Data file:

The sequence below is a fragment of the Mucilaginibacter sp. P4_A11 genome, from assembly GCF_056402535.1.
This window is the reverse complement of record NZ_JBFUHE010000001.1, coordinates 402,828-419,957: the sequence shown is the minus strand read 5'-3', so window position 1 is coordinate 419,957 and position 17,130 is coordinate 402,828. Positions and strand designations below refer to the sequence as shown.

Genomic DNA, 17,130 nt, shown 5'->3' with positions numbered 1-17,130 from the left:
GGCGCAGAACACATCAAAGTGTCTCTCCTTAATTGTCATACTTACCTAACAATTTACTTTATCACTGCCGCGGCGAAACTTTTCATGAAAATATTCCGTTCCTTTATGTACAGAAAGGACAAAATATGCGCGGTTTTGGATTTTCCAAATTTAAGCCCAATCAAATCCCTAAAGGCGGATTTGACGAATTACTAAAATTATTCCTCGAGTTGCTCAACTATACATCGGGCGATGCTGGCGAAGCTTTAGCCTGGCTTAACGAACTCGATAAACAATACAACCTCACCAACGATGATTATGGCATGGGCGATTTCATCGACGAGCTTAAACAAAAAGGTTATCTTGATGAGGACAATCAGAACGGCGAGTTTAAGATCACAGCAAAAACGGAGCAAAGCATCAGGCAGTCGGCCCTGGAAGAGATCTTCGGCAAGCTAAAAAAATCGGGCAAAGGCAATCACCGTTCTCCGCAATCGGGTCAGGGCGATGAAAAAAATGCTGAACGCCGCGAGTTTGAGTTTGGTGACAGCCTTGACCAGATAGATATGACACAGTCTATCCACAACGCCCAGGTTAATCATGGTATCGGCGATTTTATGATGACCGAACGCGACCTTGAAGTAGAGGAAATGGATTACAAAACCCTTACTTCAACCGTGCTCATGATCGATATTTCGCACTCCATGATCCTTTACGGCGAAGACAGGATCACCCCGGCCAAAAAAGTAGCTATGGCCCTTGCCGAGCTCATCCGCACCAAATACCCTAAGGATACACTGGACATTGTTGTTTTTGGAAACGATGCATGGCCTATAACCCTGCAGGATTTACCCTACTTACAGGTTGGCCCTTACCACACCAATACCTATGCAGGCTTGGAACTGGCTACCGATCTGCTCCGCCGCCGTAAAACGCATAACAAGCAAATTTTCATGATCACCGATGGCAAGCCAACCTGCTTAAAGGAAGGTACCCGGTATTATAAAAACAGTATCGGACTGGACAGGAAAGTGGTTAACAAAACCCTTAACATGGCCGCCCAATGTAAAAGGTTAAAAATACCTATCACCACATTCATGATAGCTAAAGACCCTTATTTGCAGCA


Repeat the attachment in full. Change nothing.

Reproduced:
The sequence below is a fragment of the Mucilaginibacter sp. P4_A11 genome, from assembly GCF_056402535.1.
This window is the reverse complement of record NZ_JBFUHE010000001.1, coordinates 402,828-419,957: the sequence shown is the minus strand read 5'-3', so window position 1 is coordinate 419,957 and position 17,130 is coordinate 402,828. Positions and strand designations below refer to the sequence as shown.

Genomic DNA, 17,130 nt, shown 5'->3' with positions numbered 1-17,130 from the left:
GGCGCAGAACACATCAAAGTGTCTCTCCTTAATTGTCATACTTACCTAACAATTTACTTTATCACTGCCGCGGCGAAACTTTTCATGAAAATATTCCGTTCCTTTATGTACAGAAAGGACAAAATATGCGCGGTTTTGGATTTTCCAAATTTAAGCCCAATCAAATCCCTAAAGGCGGATTTGACGAATTACTAAAATTATTCCTCGAGTTGCTCAACTATACATCGGGCGATGCTGGCGAAGCTTTAGCCTGGCTTAACGAACTCGATAAACAATACAACCTCACCAACGATGATTATGGCATGGGCGATTTCATCGACGAGCTTAAACAAAAAGGTTATCTTGATGAGGACAATCAGAACGGCGAGTTTAAGATCACAGCAAAAACGGAGCAAAGCATCAGGCAGTCGGCCCTGGAAGAGATCTTCGGCAAGCTAAAAAAATCGGGCAAAGGCAATCACCGTTCTCCGCAATCGGGTCAGGGCGATGAAAAAAATGCTGAACGCCGCGAGTTTGAGTTTGGTGACAGCCTTGACCAGATAGATATGACACAGTCTATCCACAACGCCCAGGTTAATCATGGTATCGGCGATTTTATGATGACCGAACGCGACCTTGAAGTAGAGGAAATGGATTACAAAACCCTTACTTCAACCGTGCTCATGATCGATATTTCGCACTCCATGATCCTTTACGGCGAAGACAGGATCACCCCGGCCAAAAAAGTAGCTATGGCCCTTGCCGAGCTCATCCGCACCAAATACCCTAAGGATACACTGGACATTGTTGTTTTTGGAAACGATGCATGGCCTATAACCCTGCAGGATTTACCCTACTTACAGGTTGGCCCTTACCACACCAATACCTATGCAGGCTTGGAACTGGCTACCGATCTGCTCCGCCGCCGTAAAACGCATAACAAGCAAATTTTCATGATCACCGATGGCAAGCCAACCTGCTTAAAGGAAGGTACCCGGTATTATAAAAACAGTATCGGACTGGACAGGAAAGTGGTTAACAAAACCCTTAACATGGCCGCCCAATGTAAAAGGTTAAAAATACCTATCACCACATTCATGATAGCTAAAGACCCTTATTTGCAGCA